Recent news report improvements in the regulatory framework of medication errors from both sides of the Atlantic: North America from Health Canada, and Europe by the Council of Europe. These initiatives are in addition to others already taken by medicines agencies on each of the continents.
On June 30, 2016 Health Canada released new guidance for industry that will make product labels and packages easier for consumers and health professionals to read and understand. The intent of increasing clarity of labels is to reduce the risk of confusion, harmful errors and adverse reactions. To support the implementation of Health Canada's Plain Language Labelling Initiative, two Good Label and Package Practices Guides have been developed to provide direction to industry on the design of safe and clear health product labels. Both guides were developed in collaboration with the Institute for Safe Medication Practices (ISMP) Canada and in consultation with stakeholders, including healthcare professionals, patient groups and industry.
- The Good Label and Package Practices Guide for Prescription Drugs is applicable to prescription pharmaceuticals, biologics and radiopharmaceuticals and drugs that are permitted to be sold without a prescription but that are obtained or administered only under the direction of a healthcare professional.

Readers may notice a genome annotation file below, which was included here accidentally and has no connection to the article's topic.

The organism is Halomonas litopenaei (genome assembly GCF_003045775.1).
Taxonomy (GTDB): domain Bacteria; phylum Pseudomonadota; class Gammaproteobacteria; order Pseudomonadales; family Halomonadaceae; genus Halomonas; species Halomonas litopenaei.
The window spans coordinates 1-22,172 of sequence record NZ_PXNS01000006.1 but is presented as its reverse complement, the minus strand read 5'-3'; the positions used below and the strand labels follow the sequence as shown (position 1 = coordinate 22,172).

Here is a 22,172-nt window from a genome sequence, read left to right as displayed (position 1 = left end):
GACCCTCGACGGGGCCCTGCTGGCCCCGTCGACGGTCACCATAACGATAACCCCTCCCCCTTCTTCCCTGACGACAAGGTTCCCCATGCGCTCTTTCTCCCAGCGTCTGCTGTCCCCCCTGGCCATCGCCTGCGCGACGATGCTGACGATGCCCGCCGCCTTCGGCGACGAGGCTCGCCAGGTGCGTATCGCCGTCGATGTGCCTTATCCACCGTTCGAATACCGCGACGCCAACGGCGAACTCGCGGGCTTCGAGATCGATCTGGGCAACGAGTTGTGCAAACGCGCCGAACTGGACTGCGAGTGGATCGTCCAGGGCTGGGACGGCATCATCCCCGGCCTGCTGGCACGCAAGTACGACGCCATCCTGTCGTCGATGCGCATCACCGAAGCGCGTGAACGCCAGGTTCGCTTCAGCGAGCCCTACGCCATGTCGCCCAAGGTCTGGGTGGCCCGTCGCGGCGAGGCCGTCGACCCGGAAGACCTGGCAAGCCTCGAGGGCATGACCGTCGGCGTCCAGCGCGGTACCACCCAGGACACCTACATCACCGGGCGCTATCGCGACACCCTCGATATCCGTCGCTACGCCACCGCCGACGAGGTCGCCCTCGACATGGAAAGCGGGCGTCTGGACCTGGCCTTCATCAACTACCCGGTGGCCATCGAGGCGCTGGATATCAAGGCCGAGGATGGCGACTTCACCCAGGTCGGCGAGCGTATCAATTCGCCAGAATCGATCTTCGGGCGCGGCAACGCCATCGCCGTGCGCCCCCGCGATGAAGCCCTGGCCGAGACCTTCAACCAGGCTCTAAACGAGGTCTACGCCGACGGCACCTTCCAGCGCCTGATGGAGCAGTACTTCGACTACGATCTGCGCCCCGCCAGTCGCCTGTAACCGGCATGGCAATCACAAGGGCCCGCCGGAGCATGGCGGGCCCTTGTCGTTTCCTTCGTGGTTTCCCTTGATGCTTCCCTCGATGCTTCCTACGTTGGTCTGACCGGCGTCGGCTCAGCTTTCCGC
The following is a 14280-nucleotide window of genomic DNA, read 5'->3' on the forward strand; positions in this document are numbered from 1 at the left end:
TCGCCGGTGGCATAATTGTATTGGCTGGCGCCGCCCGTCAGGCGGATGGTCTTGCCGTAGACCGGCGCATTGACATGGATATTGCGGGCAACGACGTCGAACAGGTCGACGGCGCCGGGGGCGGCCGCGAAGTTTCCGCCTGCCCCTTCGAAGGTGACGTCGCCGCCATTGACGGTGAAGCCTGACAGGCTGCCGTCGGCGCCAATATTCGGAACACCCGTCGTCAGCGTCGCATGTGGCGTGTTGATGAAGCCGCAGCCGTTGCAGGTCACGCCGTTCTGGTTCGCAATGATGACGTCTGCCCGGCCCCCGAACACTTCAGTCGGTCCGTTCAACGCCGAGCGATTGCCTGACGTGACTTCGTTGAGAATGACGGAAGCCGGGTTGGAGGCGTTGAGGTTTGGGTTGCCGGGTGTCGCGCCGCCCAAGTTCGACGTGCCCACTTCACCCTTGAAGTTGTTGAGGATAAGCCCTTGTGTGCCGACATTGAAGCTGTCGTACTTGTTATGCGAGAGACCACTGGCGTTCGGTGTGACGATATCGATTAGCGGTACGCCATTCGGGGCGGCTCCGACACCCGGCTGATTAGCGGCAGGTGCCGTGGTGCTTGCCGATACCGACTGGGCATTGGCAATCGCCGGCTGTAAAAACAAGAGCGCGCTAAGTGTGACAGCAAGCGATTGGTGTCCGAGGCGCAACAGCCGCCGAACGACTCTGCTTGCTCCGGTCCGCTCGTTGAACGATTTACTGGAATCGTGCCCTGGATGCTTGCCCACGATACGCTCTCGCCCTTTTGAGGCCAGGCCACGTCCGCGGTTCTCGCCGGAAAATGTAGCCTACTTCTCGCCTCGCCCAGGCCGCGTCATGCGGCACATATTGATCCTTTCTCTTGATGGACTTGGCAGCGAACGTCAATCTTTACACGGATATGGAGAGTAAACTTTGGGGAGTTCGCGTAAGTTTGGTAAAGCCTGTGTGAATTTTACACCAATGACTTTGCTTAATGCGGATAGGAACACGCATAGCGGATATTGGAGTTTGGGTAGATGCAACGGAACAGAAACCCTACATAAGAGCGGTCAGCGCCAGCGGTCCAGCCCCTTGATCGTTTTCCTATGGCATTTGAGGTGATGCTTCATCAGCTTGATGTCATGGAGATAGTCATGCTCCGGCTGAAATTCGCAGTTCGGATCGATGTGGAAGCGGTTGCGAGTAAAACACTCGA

- The Good Label and Package Practices Guide for Non-prescription Drugs and Natural Health Products contains information regarding the specifications for the Drug Facts table. Although the PLL regulations do not apply to natural health products (NHPS), the guide offers direction to companies as best practices.
“Clear, easy-to-understand labels and packages are essential for using medications safely and avoiding harm. I'm pleased to have worked closely with Health Canada and the members of the expert panel to develop the guides, which I think will go a long way to improving health product labels and packages in Canada.” said David U, President and Chief Executive Officer, Institute for Safe Medication Practices Canada.
On this side of the Atlantic too, the US Food and Drug Administration offered on April 2016 the final version of the Guidance for Industry: Contents of a Complete Submission for the Evaluation of Proprietary Names as a part of the FDA’s efforts to meet the goals of the 2007 Prescription Drug User Fee Act, which include establishing “measures to reduce medication errors related to look-alike and sound-alike proprietary names, unclear label abbreviations, acronyms, dose designations, and error-prone labeling and packaging designs.”
Within the Center for Drug Evaluation and Research (CDER), the Division of Medication Error Prevention and Analysis (DMEPA) reviews medication error reports on marketed human drugs including prescription drugs, generic drugs, and over-the-counter drugs. Read on…
On June 1st 2016 at its 1258th meeting the Committee of Ministers of the Council of Europe adopted two Resolutions: